Memoir Reviews: Pete Buttigieg’s The Shortest Way Home

A very timely read, Buttigieg has a really nice writing style and an interesting story to tell.  He’s not the most qualified guy on the debate stage, but he’s thoughtful, articulate, and smart.  And he’s kind of adorable.  I can sum up his book by saying that it made me like him even more as a candidate.  Although I’m not sure I can see him being happy as a President, given his love of local governance.

You probably know all this already, but Buttigieg grew up in small town Indiana, went to Harvard, became a Rhodes Scholar and a Marine, came out and recently married. And among all that he became one of the youngest mayors in the country.

His memoir is a political work, of course, and should be read as such.  It’s meant to explain to the world who he is and what he hopes to accomplish, and it does all that.  He writes about all of the different experiences that have shaped him. I found that I liked how he thinks about issues and how he’s addressed real-world problems in South Bend.

What I saw, beginning on that sad summer morning, is that policy and symbolism cannot be decoupled. As a manager, a mayor must focus on what can be measured and proven, difficult decisions, and the use of new and old tools to solve important problems. But as a leader, sometimes the most important thing is simply to show up, or to gather the right people together, to send a certain kind of message.

I still question whether a small town mayor can possibly have the experience needed to be President.  But I wondered about that in 2008 when we had a first-time Senator running for President, and I was wrong then – and it’s a different world now.  Plus, Buttigieg is more than just a mayor, with his military experience, his work in politics, and his research on foreign affairs.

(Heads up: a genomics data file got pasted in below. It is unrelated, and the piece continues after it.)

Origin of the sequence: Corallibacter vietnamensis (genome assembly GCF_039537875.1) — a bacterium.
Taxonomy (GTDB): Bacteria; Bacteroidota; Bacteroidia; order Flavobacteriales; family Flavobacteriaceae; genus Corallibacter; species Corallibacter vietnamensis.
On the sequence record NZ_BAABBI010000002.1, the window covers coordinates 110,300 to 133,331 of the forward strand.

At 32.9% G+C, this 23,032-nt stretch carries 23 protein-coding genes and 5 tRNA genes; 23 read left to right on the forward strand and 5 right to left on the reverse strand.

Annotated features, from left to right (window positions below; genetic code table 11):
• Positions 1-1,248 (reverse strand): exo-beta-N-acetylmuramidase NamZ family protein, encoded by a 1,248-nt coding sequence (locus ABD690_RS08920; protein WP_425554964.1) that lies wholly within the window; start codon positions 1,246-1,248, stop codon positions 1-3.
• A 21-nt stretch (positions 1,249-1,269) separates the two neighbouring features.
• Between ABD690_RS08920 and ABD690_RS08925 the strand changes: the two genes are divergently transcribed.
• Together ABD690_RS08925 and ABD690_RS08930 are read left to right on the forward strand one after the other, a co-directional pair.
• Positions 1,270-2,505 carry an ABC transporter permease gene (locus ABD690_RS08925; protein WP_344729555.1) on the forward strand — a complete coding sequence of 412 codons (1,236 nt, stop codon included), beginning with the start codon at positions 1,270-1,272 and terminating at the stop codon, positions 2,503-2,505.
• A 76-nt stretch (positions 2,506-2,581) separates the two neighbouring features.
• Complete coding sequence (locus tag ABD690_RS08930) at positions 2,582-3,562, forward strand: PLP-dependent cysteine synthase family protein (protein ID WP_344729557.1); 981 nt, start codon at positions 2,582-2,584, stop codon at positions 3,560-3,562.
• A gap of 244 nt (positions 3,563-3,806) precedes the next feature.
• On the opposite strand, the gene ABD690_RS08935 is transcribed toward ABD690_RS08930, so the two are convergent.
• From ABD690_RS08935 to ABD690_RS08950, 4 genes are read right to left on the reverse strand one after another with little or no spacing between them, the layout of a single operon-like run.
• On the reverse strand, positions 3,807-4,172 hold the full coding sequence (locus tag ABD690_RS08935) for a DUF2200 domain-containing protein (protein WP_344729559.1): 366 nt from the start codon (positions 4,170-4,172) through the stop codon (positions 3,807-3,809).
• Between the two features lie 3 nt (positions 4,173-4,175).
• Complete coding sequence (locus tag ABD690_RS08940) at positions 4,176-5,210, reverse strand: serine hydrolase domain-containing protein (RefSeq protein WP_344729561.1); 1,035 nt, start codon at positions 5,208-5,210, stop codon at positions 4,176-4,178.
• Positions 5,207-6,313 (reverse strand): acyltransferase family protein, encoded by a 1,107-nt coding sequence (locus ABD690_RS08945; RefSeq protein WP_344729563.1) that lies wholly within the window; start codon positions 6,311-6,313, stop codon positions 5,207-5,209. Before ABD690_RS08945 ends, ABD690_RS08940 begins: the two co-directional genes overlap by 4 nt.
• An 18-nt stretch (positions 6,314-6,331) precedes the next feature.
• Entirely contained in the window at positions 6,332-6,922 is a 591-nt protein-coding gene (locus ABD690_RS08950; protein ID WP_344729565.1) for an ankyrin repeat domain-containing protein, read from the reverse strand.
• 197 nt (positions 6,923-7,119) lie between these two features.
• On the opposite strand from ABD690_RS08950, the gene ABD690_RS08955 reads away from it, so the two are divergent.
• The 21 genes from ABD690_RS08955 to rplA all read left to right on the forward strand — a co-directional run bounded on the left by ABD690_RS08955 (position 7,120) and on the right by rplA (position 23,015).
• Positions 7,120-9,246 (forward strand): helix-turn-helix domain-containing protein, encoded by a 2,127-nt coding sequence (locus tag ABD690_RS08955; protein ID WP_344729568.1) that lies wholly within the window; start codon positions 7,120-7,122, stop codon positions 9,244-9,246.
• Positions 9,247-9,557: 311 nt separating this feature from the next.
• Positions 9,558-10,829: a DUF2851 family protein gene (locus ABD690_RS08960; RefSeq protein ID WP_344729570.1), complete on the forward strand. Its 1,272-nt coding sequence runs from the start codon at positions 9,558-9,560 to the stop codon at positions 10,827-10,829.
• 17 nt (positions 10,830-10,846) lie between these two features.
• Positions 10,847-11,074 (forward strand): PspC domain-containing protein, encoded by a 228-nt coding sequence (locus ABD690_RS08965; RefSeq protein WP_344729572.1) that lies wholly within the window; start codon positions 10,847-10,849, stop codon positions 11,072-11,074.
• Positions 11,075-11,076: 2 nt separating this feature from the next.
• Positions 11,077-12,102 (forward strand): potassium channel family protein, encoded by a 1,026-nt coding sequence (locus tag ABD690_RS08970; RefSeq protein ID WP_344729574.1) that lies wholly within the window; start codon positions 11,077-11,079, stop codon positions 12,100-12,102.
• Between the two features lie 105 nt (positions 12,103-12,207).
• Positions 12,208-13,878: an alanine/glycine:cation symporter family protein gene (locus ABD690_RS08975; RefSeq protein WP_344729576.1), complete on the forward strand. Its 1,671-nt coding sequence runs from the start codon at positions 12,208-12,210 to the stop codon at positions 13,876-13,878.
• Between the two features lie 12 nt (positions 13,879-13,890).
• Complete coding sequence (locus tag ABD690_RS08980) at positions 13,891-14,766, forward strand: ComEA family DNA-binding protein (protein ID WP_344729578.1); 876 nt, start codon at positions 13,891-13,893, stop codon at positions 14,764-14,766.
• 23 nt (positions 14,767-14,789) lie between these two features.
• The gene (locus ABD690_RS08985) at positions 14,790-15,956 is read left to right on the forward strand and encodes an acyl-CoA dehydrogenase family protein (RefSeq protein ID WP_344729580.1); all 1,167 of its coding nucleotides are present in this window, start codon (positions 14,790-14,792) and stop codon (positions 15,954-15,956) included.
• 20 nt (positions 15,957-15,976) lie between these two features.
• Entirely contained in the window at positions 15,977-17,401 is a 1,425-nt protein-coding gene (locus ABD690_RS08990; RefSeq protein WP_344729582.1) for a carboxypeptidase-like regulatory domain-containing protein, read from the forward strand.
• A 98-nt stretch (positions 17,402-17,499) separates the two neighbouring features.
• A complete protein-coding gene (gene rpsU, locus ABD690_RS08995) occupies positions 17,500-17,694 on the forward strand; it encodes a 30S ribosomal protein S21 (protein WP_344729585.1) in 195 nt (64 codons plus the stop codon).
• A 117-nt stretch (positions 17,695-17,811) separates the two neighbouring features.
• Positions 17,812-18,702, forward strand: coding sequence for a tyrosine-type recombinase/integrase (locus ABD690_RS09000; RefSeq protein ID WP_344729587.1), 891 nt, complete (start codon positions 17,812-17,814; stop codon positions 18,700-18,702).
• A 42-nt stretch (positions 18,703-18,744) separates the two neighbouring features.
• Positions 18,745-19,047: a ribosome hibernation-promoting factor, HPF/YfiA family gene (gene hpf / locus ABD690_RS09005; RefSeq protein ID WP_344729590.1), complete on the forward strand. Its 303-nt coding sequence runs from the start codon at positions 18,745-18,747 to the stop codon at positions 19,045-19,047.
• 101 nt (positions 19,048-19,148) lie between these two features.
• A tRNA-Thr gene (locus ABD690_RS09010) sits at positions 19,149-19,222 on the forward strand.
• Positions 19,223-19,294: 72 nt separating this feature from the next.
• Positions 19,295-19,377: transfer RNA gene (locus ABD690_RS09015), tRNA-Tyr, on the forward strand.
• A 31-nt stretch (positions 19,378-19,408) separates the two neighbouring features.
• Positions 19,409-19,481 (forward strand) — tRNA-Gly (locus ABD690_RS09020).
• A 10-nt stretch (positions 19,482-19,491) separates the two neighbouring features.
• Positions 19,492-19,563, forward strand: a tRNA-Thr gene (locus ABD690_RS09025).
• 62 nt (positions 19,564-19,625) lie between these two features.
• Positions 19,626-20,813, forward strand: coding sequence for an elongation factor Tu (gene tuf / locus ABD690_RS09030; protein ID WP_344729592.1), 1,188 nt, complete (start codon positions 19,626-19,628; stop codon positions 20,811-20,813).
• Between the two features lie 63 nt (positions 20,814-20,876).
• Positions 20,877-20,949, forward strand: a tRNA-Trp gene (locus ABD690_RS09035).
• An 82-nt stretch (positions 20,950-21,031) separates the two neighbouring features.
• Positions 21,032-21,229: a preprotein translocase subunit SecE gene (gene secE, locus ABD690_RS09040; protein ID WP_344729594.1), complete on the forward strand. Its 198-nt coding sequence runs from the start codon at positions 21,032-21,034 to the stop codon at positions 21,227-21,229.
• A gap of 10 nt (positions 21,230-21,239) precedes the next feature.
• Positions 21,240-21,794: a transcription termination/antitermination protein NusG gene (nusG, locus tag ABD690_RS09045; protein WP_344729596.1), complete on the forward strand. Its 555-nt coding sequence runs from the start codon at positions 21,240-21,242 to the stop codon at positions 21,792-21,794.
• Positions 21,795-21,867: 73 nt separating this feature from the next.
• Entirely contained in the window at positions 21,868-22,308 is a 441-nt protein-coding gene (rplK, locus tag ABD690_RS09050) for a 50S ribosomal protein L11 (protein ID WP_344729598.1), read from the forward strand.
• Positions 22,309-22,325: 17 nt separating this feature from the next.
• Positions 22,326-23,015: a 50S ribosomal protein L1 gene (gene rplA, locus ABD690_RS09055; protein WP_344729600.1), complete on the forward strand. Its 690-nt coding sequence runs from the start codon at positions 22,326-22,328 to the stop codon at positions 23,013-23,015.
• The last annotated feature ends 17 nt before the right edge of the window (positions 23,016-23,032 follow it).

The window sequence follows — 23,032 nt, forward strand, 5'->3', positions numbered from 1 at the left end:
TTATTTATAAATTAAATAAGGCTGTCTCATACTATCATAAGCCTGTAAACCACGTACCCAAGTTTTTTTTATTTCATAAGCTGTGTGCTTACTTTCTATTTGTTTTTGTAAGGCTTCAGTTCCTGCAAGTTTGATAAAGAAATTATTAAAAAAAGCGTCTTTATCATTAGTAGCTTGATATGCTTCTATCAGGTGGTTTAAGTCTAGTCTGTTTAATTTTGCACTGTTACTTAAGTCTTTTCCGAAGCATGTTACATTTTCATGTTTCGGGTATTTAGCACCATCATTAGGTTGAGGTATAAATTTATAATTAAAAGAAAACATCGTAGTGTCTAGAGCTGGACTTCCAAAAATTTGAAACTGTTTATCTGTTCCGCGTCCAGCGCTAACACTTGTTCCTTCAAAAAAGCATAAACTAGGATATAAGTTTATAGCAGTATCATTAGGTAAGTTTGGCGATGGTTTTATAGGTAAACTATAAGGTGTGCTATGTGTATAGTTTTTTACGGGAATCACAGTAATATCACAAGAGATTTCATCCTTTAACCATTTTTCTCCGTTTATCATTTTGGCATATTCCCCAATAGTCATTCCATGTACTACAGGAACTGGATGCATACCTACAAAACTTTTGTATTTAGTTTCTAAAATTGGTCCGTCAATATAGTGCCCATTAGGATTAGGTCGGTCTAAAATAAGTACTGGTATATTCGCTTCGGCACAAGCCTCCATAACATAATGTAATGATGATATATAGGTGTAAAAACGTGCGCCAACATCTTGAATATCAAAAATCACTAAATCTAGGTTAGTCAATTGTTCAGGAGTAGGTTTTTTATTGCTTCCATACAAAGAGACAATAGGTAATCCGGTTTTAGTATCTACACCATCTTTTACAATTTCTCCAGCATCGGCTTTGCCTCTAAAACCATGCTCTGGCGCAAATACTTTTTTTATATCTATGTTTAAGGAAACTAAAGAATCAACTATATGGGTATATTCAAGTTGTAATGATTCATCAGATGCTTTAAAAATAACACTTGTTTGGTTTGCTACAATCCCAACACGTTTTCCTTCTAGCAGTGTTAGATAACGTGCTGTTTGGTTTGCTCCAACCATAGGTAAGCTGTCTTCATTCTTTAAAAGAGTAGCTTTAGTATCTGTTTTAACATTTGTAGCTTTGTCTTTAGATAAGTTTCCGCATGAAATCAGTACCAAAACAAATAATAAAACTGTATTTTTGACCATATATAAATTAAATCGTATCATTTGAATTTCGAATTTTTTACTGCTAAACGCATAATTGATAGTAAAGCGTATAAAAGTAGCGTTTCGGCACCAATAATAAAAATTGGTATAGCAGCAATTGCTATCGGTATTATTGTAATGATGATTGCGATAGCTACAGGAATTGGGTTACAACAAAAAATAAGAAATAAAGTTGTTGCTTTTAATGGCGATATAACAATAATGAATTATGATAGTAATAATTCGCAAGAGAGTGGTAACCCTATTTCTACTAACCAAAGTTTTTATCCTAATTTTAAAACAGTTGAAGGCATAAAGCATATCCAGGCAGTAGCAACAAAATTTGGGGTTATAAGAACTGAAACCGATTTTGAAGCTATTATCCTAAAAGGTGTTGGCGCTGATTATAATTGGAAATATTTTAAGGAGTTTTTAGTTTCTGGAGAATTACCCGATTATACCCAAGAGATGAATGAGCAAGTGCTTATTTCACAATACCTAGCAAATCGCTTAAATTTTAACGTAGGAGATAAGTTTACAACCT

I recommend this book to anyone who, like me, is still on the fence about the current group of Democratic candidates.  Buttigieg would bring insight and intelligence to the White House, something we desperately need.  He answers hard questions directly and clearly, and can speak to Midwestern voters.  And as a mayor in a fairly conservative state, he brings a big picture mentality and he seems to have a skill for mediating tough situations.  And I really, really like him.

Looking for more memoirs?  See my upcoming reviews of Ruth Reichl’s Save Me the Plums: My Gourmet Memoir and Dear America: Notes of an Undocumented Citizen by Jose Antonio Vargas.

6 Comments on “Memoir Reviews: Pete Buttigieg’s The Shortest Way Home

  1. I like Pete Buttigieg, but so far I haven’t read any candidate’s book and am struggling to even finish Michele Obama’s memoir. The stories are good even inspiring, but I cannot get beyond the spin element in works like these.

    That said, I agree that Buttigieg’s experiences qualify him more than his stint as mayor.

    • I haven’t read many political memoirs either, and I’m not sure if I want to. I quite enjoyed Obama’s book, particularly since she doesn’t plan on running for anything.

  2. Interesting to see in that quote he draws the distinction between being a manager and being a leader. I assume he thinks the role of president is more like the latter than the former

    • He never discusses the role of the President in this book. One distinction he draws as a mayor is between practical, problem-solving activities and things that to him feel superficial, like making appearances at events. At first he doesn’t want to do things that seem just for show, but he comes to realize that as a leader his presence may be important.

  3. Pingback: Memoir Review: Ruth Reichl’s Save Me the Plums | The Book Stop

  4. Pingback: Nonfiction November: My Year in Nonfiction | The Book Stop

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